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Second Ebola-Infected Nurse Identified, Was Symptomatic With 99.5 Degree Fever While Flying

Just about an hour ago, the CDC's Tom Frieden held a press conference in which he tried to diffuse the CDC's incompetence for a allowing healthcare workers who cared for the now deceased "Index Patient" Thomas Eric Duncan, to board a plane. A worker, who as was reported earlier today, was confirmed sick with the deadly virus. Still, in order to defend his agency from accusations of gross incompetence, of which it clearly is guilty, Frieden said that...

  • NEW PATIENT HADN'T BEEN BLEEDING OR VOMITING BEFORE FLIGHT

... Although, he promptly pushed the ball of blame back in her court adding that:

  • NEW PATIENT KNOWINGLY EXPOSED TO EBOLA,SHOULDNT HAVE FLOWN

But what is worse, is that as the WaPo reports the nurse had a fever of 99.5 degrees Fahrenheit before boarding a passenger jet on Monday, a day before she reported symptoms of the virus and was tested, according to public health officials. "Even though there appeared to be little risk for the other people on that flight, she should not have traveled that way, Thomas Frieden, director of the Centers for Disease Control and Prevention, said during a news conference Wednesday."

“She should not have flown on a commercial airline,” Frieden said.

The reason he said that is that since she was clearly symptomatic, she was also contagious. Which explains why the CDC is scrambling to uncover all those passengers who may have flowen with her. 

Furthermore, the nurse has now been identified: "The health-care worker was not identified by public health officials, but family members told Reuters and the Dallas Morning News that her name is Amber Vinson, a nurse at Texas Health Presbyterian Hospital. She was part of a team that had cared for Thomas Eric Duncan, a Liberian man who flew to Texas and was diagnosed with Ebola last month, during his hospitalization in Dallas. Duncan died last week. Nina Pham, a nurse who also cared for Duncan, was diagnosed with Ebola on Sunday."

And where it gets simply ridiculous is that not only did the nurse fly once, she flied a second time, this time from Cleveland to Texas on Monday.

Vinson, who flew from Dallas to Cleveland on Friday, flew back to Texas on Monday, a day after Pham was diagnosed. She reported a fever on Tuesday and was isolated and tested for Ebola.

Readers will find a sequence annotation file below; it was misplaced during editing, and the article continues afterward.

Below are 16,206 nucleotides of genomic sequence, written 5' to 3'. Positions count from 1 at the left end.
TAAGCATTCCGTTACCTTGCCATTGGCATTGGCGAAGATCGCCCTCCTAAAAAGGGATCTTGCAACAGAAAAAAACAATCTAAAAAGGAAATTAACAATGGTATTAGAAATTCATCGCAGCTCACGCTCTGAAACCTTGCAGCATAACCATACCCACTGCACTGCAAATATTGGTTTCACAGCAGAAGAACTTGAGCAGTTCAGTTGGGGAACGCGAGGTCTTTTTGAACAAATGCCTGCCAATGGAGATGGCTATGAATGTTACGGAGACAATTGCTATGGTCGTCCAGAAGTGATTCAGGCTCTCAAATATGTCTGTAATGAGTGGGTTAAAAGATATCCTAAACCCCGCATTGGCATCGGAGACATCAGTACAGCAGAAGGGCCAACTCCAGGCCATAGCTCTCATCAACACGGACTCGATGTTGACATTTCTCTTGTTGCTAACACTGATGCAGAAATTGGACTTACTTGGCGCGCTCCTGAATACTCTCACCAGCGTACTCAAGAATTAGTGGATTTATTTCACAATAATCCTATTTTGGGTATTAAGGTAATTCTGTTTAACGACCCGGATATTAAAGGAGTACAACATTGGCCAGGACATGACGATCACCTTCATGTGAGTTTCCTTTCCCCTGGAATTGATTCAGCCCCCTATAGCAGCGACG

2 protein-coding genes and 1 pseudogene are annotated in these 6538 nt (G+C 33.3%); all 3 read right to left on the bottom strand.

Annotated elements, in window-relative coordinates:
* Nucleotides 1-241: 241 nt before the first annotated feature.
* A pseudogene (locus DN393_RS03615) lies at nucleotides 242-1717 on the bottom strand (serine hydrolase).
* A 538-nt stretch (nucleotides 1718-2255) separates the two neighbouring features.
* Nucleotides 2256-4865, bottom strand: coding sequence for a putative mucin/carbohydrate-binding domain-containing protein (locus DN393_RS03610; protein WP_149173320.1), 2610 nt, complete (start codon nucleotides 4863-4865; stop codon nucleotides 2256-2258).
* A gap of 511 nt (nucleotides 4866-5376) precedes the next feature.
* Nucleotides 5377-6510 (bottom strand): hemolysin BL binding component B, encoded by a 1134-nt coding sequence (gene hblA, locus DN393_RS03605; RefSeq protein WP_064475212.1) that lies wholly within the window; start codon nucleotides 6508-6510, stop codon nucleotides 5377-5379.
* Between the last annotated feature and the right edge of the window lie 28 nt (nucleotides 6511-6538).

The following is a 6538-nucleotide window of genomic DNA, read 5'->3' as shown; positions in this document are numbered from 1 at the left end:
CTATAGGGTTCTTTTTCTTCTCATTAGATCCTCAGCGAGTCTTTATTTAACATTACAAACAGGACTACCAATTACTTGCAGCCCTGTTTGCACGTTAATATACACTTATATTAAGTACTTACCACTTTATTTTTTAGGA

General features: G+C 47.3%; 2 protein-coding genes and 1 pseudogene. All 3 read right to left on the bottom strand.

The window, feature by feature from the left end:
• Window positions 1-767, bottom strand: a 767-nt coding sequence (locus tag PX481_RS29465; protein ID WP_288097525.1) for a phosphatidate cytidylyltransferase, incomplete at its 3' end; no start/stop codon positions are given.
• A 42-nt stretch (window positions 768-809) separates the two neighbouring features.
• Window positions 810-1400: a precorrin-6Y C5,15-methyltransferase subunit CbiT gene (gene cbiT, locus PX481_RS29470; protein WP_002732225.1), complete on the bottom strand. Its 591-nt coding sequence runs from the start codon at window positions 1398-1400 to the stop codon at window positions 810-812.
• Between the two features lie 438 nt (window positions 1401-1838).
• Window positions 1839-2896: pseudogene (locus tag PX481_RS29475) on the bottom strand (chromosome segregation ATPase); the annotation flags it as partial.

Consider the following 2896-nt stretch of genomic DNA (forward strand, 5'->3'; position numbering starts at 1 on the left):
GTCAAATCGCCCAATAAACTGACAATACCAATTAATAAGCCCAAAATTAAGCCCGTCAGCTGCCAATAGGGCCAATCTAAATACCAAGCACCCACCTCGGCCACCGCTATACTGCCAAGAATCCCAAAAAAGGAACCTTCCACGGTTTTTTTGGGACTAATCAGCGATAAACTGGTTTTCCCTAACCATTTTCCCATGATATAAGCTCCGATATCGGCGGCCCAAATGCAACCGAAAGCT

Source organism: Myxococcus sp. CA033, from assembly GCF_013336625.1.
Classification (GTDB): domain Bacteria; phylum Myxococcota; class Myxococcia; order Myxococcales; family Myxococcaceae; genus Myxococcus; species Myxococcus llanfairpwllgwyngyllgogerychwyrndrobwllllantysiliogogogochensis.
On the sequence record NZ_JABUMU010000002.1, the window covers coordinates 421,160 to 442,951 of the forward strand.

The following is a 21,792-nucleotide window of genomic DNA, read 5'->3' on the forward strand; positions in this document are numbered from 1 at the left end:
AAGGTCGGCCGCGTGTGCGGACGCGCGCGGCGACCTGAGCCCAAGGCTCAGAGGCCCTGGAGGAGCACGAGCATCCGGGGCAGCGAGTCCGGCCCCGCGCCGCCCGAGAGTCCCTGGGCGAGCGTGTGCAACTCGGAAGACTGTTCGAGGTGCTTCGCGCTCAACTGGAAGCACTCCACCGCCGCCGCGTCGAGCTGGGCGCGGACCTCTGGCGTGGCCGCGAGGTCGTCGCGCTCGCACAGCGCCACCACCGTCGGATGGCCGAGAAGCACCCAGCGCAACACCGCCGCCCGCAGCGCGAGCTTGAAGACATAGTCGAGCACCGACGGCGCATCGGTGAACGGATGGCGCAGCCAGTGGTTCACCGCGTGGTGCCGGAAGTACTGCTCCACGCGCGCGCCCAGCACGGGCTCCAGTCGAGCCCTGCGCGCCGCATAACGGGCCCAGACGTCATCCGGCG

Still, the fact that she boarded a commercial flight raises the question of how much the other 50 health-care workers who entered Duncan’s room could have traveled or moved around in recent days. The CDC recommends controlled movement on private flights or vehicles for people who may have been exposed to Ebola, Frieden said.

Meanwhile, the panic to contain the possible spread of the airborne virus is full blown: as WFAA reports, "Frontier Airlines says the plane stayed at DFW International Airport overnight, and has since been cleaned. It traveled to Cleveland on Tuesday and was cleaned again. The airline says Vinson traveled to Ohio from Dallas-Fort Worth on Flight 1142 on Oct. 10.

"The safety and security of our customers and employees is our primary concern. Frontier will continue to work closely with CDC and other governmental agencies to ensure proper protocols and procedures are being followed," the airline said in a press release.

Some other details:

Wednesday morning, Mayor Mike Rawlings confirmed that Vinson lives alone without pets at The Green in the Village Apartments, in the 6000 block of Village Bend near Skillman, just north of Lovers Lane.

 

 

Police and Dallas Fire-Rescue teams were at the complex early Wednesday, cleaning common areas and knocking on doors, communicating with neighbors. Reverse 911 calls were sent out at 6:15 a.m. to people who live in the area.

 

"We rallied together and we decided that we needed to move quickly like we did Sunday morning," Mayor Rawlings said.

 

He added that the state has hired a company to come in Wednesday afternoon and clean Vinson's apartment and car.

 

Like Pham, Vinson had also been involved in caring for Thomas Eric Duncan, the Liberian man who died of Ebola one week ago at Presbyterian. More than 70 hospital employees had been involved in that effort and are still being monitored.

So despite the epic Snafu that Tom Frieden has managed to achieve, and we fully expect that airplane travel will see a substantial decline until the Ebola pandemic is indeed contained, we will give him props for telling one piece of the truth this weekend, when he said that "more Ebola cases are likely going to emerge." At least this time, he was telling the truth.